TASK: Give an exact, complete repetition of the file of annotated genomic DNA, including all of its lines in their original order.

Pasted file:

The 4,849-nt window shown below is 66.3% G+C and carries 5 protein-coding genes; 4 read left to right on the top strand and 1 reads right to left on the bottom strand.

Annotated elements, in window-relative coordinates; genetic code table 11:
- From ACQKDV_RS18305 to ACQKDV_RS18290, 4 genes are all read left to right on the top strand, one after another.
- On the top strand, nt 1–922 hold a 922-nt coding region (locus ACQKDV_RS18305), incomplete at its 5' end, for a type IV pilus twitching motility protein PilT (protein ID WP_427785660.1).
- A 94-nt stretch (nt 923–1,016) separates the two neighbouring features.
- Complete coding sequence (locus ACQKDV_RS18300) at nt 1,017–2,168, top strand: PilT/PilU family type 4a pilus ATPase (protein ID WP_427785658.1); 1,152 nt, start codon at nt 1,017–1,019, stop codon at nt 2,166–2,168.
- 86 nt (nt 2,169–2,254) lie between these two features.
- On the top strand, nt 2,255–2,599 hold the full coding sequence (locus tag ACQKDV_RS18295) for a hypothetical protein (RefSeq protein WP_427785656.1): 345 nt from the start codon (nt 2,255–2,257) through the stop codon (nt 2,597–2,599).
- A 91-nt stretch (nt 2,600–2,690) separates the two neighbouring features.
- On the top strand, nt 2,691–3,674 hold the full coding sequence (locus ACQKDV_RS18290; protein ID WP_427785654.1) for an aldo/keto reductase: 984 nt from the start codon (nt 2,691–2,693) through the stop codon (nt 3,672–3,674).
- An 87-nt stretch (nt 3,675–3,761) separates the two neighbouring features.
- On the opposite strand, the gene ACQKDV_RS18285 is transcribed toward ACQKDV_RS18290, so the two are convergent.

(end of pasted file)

The 4,849-nt window shown below is 66.3% G+C and carries 5 protein-coding genes; 4 read left to right on the top strand and 1 reads right to left on the bottom strand.

Annotated elements, in window-relative coordinates; genetic code table 11:
- From ACQKDV_RS18305 to ACQKDV_RS18290, 4 genes are all read left to right on the top strand, one after another.
- On the top strand, nt 1–922 hold a 922-nt coding region (locus ACQKDV_RS18305), incomplete at its 5' end, for a type IV pilus twitching motility protein PilT (protein ID WP_427785660.1).
- A 94-nt stretch (nt 923–1,016) separates the two neighbouring features.
- Complete coding sequence (locus ACQKDV_RS18300) at nt 1,017–2,168, top strand: PilT/PilU family type 4a pilus ATPase (protein ID WP_427785658.1); 1,152 nt, start codon at nt 1,017–1,019, stop codon at nt 2,166–2,168.
- 86 nt (nt 2,169–2,254) lie between these two features.
- On the top strand, nt 2,255–2,599 hold the full coding sequence (locus tag ACQKDV_RS18295) for a hypothetical protein (RefSeq protein WP_427785656.1): 345 nt from the start codon (nt 2,255–2,257) through the stop codon (nt 2,597–2,599).
- A 91-nt stretch (nt 2,600–2,690) separates the two neighbouring features.
- On the top strand, nt 2,691–3,674 hold the full coding sequence (locus ACQKDV_RS18290; protein ID WP_427785654.1) for an aldo/keto reductase: 984 nt from the start codon (nt 2,691–2,693) through the stop codon (nt 3,672–3,674).
- An 87-nt stretch (nt 3,675–3,761) separates the two neighbouring features.
- On the opposite strand, the gene ACQKDV_RS18285 is transcribed toward ACQKDV_RS18290, so the two are convergent.